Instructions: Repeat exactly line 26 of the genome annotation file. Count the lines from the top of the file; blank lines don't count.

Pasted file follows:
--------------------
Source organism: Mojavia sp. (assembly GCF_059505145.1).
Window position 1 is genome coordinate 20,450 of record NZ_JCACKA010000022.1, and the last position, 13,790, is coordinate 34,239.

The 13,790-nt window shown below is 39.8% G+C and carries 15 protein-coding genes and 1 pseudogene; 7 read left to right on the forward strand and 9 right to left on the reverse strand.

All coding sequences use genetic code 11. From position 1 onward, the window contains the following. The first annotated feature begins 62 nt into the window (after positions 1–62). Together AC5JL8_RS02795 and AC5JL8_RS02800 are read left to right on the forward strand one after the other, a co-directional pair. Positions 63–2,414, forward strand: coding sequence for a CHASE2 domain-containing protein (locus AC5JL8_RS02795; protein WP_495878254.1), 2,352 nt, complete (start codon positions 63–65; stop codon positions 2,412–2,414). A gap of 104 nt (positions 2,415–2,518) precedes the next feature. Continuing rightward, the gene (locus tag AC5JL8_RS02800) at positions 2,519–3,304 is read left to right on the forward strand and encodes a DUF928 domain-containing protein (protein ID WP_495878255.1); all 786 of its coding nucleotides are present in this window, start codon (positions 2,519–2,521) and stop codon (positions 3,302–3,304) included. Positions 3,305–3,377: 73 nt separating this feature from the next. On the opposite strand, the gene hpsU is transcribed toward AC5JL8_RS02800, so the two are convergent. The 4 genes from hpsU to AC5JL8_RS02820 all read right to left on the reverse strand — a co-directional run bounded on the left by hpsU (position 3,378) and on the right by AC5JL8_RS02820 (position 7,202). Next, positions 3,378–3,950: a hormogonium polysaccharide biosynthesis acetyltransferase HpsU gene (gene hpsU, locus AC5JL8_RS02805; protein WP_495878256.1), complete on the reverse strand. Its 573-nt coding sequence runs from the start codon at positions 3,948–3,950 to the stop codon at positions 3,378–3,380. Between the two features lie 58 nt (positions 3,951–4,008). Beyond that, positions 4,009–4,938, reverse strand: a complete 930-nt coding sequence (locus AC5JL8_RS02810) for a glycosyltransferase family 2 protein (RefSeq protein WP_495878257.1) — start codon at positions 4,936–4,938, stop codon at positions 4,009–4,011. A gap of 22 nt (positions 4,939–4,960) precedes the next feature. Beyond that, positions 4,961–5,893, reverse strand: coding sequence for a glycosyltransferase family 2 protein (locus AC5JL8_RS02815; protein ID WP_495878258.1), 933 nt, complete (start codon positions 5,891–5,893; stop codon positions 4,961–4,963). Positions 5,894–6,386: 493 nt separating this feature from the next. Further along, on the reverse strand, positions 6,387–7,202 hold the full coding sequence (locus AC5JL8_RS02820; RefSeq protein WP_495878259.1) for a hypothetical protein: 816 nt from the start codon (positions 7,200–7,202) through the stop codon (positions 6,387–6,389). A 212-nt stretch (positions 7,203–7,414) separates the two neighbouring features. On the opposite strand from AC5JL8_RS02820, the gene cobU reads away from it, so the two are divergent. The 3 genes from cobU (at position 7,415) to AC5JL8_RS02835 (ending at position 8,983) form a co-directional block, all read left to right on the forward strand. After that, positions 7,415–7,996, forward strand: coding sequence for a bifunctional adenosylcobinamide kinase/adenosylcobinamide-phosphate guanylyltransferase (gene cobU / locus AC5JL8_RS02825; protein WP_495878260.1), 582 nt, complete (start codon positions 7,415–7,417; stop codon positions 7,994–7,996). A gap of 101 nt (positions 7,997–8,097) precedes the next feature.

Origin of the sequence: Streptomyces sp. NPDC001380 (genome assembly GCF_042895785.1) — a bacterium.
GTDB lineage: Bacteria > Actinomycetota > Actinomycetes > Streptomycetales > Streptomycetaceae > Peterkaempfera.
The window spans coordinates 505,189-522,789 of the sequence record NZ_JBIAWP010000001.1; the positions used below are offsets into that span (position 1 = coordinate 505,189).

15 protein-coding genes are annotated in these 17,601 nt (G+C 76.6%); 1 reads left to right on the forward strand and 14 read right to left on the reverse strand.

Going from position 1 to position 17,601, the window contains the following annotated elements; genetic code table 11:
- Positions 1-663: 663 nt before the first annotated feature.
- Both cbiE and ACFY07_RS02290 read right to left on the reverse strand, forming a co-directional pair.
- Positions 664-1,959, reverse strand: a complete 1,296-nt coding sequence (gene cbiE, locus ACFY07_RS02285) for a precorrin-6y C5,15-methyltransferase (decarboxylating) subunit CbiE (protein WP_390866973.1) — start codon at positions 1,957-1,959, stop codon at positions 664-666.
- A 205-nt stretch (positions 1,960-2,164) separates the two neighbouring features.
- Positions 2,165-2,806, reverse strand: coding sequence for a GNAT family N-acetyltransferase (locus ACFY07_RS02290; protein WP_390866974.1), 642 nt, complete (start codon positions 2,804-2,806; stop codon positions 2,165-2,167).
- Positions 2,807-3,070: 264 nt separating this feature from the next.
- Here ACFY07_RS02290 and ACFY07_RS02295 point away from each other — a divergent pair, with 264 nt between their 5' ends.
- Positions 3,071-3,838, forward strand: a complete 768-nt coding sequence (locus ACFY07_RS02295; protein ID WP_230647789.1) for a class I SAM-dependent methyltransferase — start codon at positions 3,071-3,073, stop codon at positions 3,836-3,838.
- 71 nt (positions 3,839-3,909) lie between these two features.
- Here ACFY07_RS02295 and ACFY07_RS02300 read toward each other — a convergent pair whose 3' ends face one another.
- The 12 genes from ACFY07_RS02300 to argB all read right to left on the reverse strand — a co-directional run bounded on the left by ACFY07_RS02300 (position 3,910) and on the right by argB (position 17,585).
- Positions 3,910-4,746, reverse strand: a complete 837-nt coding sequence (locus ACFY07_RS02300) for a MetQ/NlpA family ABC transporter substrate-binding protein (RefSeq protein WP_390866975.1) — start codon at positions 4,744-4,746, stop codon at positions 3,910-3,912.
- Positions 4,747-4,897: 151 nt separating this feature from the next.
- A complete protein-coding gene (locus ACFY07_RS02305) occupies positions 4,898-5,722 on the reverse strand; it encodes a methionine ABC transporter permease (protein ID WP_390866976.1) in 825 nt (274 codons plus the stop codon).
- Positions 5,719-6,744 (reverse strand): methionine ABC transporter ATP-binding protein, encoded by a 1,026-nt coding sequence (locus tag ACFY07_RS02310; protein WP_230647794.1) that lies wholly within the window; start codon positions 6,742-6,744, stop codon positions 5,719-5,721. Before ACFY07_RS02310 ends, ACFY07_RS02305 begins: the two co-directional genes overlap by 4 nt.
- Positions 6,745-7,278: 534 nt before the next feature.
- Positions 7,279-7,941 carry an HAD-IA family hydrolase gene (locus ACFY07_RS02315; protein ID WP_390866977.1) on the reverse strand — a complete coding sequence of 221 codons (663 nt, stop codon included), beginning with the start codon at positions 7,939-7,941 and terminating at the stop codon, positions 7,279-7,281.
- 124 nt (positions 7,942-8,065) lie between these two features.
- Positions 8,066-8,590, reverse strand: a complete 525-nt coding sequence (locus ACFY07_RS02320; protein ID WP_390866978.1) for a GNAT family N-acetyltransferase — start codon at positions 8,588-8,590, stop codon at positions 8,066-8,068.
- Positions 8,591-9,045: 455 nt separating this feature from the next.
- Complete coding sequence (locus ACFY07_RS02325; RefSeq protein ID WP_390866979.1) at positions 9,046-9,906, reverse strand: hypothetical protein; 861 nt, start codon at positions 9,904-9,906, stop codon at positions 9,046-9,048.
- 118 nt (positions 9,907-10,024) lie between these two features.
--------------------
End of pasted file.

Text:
- Positions 7,279-7,941 carry an HAD-IA family hydrolase gene (locus ACFY07_RS02315; protein ID WP_390866977.1) on the reverse strand — a complete coding sequence of 221 codons (663 nt, stop codon included), beginning with the start codon at positions 7,939-7,941 and terminating at the stop codon, positions 7,279-7,281.